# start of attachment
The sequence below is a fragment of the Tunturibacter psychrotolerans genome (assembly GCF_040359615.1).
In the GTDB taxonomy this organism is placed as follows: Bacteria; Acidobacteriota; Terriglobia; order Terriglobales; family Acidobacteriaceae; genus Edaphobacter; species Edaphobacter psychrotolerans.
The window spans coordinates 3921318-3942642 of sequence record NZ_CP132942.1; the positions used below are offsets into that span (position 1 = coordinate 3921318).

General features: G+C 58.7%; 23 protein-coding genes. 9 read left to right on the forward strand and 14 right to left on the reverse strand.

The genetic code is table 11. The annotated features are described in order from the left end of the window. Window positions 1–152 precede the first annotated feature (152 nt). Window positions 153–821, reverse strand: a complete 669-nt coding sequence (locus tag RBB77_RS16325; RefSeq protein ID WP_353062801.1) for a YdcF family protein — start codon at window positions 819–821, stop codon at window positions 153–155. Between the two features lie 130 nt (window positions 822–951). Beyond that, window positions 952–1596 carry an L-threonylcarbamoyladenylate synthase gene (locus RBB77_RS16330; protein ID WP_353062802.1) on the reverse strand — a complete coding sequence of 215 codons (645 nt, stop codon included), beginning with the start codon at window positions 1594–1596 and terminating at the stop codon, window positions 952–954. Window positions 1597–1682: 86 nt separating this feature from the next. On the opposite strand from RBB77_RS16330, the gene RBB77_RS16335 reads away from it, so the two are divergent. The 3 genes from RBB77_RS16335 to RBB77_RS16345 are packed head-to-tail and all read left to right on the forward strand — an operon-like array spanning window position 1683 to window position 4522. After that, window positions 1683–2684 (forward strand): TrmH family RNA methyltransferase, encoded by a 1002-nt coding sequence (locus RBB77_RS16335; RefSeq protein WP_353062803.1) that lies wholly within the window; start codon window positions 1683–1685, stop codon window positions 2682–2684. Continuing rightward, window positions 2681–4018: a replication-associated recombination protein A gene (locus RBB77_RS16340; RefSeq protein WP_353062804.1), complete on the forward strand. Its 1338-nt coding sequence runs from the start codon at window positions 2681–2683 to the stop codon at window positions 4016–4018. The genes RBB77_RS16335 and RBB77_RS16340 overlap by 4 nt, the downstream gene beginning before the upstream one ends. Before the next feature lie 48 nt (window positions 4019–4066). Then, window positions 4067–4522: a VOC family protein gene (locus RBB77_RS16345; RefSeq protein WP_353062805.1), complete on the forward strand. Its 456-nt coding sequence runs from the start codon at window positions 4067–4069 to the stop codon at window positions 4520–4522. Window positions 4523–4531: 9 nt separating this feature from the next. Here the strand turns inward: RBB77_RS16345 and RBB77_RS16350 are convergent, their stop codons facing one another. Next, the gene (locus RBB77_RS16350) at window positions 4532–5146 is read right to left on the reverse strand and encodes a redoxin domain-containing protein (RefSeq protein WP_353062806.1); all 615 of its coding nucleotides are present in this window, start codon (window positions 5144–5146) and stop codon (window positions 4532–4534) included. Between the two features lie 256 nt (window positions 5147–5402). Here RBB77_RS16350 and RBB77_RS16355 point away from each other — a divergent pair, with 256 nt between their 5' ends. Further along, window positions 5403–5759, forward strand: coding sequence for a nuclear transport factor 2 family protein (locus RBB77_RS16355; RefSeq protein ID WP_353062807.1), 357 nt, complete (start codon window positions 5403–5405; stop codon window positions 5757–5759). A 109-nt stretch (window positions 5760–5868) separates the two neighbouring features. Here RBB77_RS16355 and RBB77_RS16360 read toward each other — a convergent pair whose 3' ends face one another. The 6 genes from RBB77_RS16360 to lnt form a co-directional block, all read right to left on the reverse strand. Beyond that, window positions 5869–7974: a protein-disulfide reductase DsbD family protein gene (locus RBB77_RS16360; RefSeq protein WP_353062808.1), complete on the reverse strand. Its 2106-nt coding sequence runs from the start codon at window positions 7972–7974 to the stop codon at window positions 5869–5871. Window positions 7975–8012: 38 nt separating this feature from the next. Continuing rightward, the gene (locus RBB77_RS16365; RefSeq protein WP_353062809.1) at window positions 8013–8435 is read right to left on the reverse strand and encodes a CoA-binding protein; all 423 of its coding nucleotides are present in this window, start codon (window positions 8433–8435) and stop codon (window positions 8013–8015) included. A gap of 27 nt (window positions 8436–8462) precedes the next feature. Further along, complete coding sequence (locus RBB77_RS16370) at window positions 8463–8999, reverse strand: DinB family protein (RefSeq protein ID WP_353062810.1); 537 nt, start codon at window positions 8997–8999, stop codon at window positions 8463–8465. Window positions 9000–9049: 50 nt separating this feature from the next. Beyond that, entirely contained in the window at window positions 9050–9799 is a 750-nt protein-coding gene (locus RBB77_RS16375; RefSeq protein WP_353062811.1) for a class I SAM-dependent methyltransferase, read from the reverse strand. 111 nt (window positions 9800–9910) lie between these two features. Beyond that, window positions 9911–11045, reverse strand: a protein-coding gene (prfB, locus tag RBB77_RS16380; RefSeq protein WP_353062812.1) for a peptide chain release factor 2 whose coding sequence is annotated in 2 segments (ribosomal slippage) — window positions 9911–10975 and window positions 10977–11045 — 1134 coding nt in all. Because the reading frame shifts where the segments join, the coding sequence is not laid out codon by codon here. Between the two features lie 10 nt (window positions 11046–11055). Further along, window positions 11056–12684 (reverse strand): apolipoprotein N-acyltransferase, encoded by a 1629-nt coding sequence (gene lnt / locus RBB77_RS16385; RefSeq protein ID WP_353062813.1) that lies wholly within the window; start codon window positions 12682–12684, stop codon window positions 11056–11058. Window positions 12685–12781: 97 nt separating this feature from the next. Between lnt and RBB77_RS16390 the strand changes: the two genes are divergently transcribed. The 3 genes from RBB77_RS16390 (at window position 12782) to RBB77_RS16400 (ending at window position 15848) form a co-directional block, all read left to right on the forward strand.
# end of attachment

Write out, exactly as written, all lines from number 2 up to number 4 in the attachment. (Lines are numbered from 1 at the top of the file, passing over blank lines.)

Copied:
In the GTDB taxonomy this organism is placed as follows: Bacteria; Acidobacteriota; Terriglobia; order Terriglobales; family Acidobacteriaceae; genus Edaphobacter; species Edaphobacter psychrotolerans.
The window spans coordinates 3921318-3942642 of sequence record NZ_CP132942.1; the positions used below are offsets into that span (position 1 = coordinate 3921318).

General features: G+C 58.7%; 23 protein-coding genes. 9 read left to right on the forward strand and 14 right to left on the reverse strand.